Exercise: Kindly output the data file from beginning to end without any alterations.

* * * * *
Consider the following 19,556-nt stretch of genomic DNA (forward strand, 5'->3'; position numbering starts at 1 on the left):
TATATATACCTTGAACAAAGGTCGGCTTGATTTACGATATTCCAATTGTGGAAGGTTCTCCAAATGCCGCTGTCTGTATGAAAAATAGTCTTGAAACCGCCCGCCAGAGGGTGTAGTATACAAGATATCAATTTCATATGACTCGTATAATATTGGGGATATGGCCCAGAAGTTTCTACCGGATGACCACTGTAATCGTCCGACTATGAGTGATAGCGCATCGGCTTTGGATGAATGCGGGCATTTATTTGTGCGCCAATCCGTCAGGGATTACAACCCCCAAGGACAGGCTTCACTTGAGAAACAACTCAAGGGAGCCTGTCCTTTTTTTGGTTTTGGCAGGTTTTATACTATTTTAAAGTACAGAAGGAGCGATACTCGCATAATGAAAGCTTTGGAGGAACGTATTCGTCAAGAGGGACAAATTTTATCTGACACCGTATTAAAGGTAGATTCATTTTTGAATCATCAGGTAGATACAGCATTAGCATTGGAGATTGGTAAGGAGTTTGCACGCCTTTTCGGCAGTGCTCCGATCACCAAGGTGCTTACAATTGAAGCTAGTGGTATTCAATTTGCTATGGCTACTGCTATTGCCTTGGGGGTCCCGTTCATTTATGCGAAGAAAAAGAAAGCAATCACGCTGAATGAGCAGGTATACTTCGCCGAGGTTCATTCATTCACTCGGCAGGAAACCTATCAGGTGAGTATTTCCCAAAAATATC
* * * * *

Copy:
Consider the following 19,556-nt stretch of genomic DNA (forward strand, 5'->3'; position numbering starts at 1 on the left):
TATATATACCTTGAACAAAGGTCGGCTTGATTTACGATATTCCAATTGTGGAAGGTTCTCCAAATGCCGCTGTCTGTATGAAAAATAGTCTTGAAACCGCCCGCCAGAGGGTGTAGTATACAAGATATCAATTTCATATGACTCGTATAATATTGGGGATATGGCCCAGAAGTTTCTACCGGATGACCACTGTAATCGTCCGACTATGAGTGATAGCGCATCGGCTTTGGATGAATGCGGGCATTTATTTGTGCGCCAATCCGTCAGGGATTACAACCCCCAAGGACAGGCTTCACTTGAGAAACAACTCAAGGGAGCCTGTCCTTTTTTTGGTTTTGGCAGGTTTTATACTATTTTAAAGTACAGAAGGAGCGATACTCGCATAATGAAAGCTTTGGAGGAACGTATTCGTCAAGAGGGACAAATTTTATCTGACACCGTATTAAAGGTAGATTCATTTTTGAATCATCAGGTAGATACAGCATTAGCATTGGAGATTGGTAAGGAGTTTGCACGCCTTTTCGGCAGTGCTCCGATCACCAAGGTGCTTACAATTGAAGCTAGTGGTATTCAATTTGCTATGGCTACTGCTATTGCCTTGGGGGTCCCGTTCATTTATGCGAAGAAAAAGAAAGCAATCACGCTGAATGAGCAGGTATACTTCGCCGAGGTTCATTCATTCACTCGGCAGGAAACCTATCAGGTGAGTATTTCCCAAAAATATC